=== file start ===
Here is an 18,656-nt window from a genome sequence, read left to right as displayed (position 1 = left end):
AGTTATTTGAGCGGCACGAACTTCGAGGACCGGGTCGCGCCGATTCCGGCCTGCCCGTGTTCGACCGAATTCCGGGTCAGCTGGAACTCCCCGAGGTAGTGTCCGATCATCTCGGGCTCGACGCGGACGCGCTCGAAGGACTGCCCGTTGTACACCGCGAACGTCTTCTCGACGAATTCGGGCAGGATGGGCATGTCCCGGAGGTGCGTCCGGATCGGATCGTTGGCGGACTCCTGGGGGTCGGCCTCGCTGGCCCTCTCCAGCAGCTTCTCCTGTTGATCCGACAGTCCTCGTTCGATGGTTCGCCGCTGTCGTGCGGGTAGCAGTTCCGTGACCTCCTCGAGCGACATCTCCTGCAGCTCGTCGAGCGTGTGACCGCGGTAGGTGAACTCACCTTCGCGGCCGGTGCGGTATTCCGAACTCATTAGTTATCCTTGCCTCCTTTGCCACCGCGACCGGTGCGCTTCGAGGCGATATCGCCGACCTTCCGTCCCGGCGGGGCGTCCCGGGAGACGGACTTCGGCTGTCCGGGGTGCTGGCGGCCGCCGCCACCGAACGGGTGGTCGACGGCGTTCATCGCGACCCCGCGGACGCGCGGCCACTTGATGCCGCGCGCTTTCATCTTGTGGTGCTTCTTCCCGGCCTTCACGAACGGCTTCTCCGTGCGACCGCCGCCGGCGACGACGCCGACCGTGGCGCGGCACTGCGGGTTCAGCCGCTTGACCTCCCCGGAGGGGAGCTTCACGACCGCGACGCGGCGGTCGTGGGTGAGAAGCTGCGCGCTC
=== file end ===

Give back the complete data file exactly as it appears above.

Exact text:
Here is an 18,656-nt window from a genome sequence, read left to right as displayed (position 1 = left end):
AGTTATTTGAGCGGCACGAACTTCGAGGACCGGGTCGCGCCGATTCCGGCCTGCCCGTGTTCGACCGAATTCCGGGTCAGCTGGAACTCCCCGAGGTAGTGTCCGATCATCTCGGGCTCGACGCGGACGCGCTCGAAGGACTGCCCGTTGTACACCGCGAACGTCTTCTCGACGAATTCGGGCAGGATGGGCATGTCCCGGAGGTGCGTCCGGATCGGATCGTTGGCGGACTCCTGGGGGTCGGCCTCGCTGGCCCTCTCCAGCAGCTTCTCCTGTTGATCCGACAGTCCTCGTTCGATGGTTCGCCGCTGTCGTGCGGGTAGCAGTTCCGTGACCTCCTCGAGCGACATCTCCTGCAGCTCGTCGAGCGTGTGACCGCGGTAGGTGAACTCACCTTCGCGGCCGGTGCGGTATTCCGAACTCATTAGTTATCCTTGCCTCCTTTGCCACCGCGACCGGTGCGCTTCGAGGCGATATCGCCGACCTTCCGTCCCGGCGGGGCGTCCCGGGAGACGGACTTCGGCTGTCCGGGGTGCTGGCGGCCGCCGCCACCGAACGGGTGGTCGACGGCGTTCATCGCGACCCCGCGGACGCGCGGCCACTTGATGCCGCGCGCTTTCATCTTGTGGTGCTTCTTCCCGGCCTTCACGAACGGCTTCTCCGTGCGACCGCCGCCGGCGACGACGCCGACCGTGGCGCGGCACTGCGGGTTCAGCCGCTTGACCTCCCCGGAGGGGAGCTTCACGACCGCGACGCGGCGGTCGTGGGTGAGAAGCTGCGCGCTC